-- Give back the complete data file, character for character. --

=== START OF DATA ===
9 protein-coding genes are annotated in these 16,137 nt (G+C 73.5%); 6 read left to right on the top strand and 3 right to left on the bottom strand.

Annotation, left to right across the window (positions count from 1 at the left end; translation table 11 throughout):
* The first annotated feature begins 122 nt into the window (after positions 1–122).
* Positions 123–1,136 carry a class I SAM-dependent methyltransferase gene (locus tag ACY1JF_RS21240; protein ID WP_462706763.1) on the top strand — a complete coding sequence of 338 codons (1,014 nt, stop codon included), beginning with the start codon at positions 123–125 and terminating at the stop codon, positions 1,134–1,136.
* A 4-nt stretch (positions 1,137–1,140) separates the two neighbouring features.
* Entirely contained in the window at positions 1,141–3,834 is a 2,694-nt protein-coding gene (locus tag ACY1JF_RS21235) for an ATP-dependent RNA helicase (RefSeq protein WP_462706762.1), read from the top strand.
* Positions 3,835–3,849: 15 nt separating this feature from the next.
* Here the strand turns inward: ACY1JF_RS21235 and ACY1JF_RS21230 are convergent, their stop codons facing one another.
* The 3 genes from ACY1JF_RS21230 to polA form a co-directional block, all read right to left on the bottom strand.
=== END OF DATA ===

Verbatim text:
9 protein-coding genes are annotated in these 16,137 nt (G+C 73.5%); 6 read left to right on the top strand and 3 right to left on the bottom strand.

Annotation, left to right across the window (positions count from 1 at the left end; translation table 11 throughout):
* The first annotated feature begins 122 nt into the window (after positions 1–122).
* Positions 123–1,136 carry a class I SAM-dependent methyltransferase gene (locus tag ACY1JF_RS21240; protein ID WP_462706763.1) on the top strand — a complete coding sequence of 338 codons (1,014 nt, stop codon included), beginning with the start codon at positions 123–125 and terminating at the stop codon, positions 1,134–1,136.
* A 4-nt stretch (positions 1,137–1,140) separates the two neighbouring features.
* Entirely contained in the window at positions 1,141–3,834 is a 2,694-nt protein-coding gene (locus tag ACY1JF_RS21235) for an ATP-dependent RNA helicase (RefSeq protein WP_462706762.1), read from the top strand.
* Positions 3,835–3,849: 15 nt separating this feature from the next.
* Here the strand turns inward: ACY1JF_RS21235 and ACY1JF_RS21230 are convergent, their stop codons facing one another.
* The 3 genes from ACY1JF_RS21230 to polA form a co-directional block, all read right to left on the bottom strand.